A marvelous event opened the annual Dance Camera West film festival Thursday evening. At dusk, we gathered ’round the Jacques Lipchitz “Peace on Earth” sculpture-fountain that anchors the plaza of the Los Angeles Music Center, one of our city’s rare pedestrian hobnobbing spots.
Suddenly a tall tube of ruby fabric mysteriously appeared and began to sway in the balmy air.
Los Angeles City Hall, capped by its tiered white beacon-top, stood erect in the background. The writhing tube, in its shape, echoed the Lipchitz sculpture — but sprung to life and gone stark-raving red, like a smear of lipstick oozed from its container.
It was dance maker Sarah Elgart’s fine execution of her Dance Camera West commission: to use choreography to augment a familiar locale and cause an audience to see with new eyes.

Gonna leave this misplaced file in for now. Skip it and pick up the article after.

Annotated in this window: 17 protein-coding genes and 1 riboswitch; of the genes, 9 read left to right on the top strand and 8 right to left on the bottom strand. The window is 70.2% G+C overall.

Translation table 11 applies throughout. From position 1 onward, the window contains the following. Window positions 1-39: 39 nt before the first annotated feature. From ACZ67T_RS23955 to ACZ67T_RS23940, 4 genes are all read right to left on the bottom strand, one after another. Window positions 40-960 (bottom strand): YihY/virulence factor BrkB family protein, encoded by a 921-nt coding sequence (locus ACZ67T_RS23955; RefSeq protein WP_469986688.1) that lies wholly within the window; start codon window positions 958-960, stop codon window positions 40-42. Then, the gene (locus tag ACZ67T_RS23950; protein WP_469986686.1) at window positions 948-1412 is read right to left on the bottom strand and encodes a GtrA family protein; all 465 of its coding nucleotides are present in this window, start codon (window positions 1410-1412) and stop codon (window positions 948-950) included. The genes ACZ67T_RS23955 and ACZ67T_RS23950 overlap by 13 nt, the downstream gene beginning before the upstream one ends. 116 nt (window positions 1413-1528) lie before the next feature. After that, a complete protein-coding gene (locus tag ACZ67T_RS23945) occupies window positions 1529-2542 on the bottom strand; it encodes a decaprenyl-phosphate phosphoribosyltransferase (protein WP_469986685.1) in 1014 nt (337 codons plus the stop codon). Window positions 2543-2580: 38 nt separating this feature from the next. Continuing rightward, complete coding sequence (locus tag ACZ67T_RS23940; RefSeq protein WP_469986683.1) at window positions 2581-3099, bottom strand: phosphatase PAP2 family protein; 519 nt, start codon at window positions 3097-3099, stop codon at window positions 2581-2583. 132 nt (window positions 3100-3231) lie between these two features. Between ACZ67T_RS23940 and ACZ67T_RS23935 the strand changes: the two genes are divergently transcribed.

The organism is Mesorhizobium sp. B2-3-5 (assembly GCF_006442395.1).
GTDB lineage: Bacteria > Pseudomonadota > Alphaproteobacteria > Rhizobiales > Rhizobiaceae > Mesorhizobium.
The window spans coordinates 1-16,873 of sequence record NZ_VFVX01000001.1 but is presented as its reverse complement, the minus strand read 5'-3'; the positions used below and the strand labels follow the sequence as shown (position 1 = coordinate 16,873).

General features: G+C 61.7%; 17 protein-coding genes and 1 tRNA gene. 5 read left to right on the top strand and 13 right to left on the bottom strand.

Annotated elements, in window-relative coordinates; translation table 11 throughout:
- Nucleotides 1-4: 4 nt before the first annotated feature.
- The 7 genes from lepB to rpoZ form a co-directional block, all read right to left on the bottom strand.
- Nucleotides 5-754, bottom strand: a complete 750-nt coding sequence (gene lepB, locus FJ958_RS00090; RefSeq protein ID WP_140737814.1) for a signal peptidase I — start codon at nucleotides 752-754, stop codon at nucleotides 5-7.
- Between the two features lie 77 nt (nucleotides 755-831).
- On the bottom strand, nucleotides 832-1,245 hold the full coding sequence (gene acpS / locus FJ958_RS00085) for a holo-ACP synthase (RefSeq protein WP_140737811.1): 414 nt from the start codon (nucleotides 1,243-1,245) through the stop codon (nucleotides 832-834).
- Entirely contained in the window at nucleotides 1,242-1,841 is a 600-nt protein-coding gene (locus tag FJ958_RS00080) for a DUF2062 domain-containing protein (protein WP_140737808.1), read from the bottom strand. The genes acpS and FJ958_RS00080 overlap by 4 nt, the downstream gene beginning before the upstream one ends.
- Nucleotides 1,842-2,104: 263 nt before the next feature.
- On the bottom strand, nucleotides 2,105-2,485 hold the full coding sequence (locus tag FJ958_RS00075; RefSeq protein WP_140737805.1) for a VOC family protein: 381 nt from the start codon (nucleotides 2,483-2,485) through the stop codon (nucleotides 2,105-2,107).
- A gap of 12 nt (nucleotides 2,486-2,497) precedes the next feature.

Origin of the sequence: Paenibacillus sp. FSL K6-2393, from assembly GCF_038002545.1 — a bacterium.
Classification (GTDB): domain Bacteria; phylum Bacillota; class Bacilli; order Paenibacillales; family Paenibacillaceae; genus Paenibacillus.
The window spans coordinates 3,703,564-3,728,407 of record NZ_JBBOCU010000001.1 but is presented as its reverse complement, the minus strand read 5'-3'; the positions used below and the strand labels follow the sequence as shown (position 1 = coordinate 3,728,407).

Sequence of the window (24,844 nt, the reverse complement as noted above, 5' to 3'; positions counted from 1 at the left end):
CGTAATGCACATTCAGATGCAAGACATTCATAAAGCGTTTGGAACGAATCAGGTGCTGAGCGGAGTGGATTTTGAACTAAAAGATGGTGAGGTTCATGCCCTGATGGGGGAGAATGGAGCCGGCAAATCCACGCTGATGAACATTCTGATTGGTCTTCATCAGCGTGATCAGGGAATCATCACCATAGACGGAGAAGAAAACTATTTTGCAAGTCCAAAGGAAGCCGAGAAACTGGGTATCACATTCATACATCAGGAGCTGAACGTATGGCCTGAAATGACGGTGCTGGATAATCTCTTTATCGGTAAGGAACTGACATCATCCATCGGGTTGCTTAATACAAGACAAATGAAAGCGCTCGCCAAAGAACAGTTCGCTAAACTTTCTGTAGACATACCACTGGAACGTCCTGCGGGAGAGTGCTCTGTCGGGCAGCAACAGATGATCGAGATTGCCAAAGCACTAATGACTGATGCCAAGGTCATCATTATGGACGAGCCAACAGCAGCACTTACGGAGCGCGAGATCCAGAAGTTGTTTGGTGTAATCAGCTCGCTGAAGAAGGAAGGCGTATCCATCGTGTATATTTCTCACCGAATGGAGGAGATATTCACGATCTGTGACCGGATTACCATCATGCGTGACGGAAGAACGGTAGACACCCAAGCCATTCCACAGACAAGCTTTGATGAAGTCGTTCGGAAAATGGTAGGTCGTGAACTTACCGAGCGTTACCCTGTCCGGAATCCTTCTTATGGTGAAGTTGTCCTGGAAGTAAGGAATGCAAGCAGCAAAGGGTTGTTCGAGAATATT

Bathed in God’s best lighting scheme — a glowing pink California sunset — and powered by a cool electronic sound score, Elgart’s five brave performers solemnly spooled a twin set of Gothic pas de deux betwixt the wooshing waters.
The site-specific showcase was a clever adjunct to DCW’s film offerings and supportive of under exposed dance makers in our community. It was the brainchild of dance agent Julie McDonald, who worked with DCW director Tonia Barber to bring the fountain fun to fruition.
At LACMA, choreographer Tony Testa lit the fuse on a romping group dance — six men, one lucky woman — dedicated to ‘Healing the Bay’ that exploded with strong dynamics at the top of the long corridor leading from Wilshire Boulevard on to the museum campus.
Further location-inspired works by Daniel Ezralow and Kitty McNamee rolled out at the Getty Museum. The Getty, of course, hosted, not a month ago, the mother of all site-specific dances: Trisha Brown’s Roof Piece dating from 1971. This rash of populist, plein air dancing in L.A. indicates dance makers rarin’ to go but unable to secure production in traditional theatrical outlets. I like the spunk — let’s dance anyway! We’re also reminded that along with this weekend’s creative quartet our community includes two long time, respected practitioners: site-specific experts Heidi Duckler and Stephen Koplowitz.
photos: courtesy julie mcdonald, jean glass dale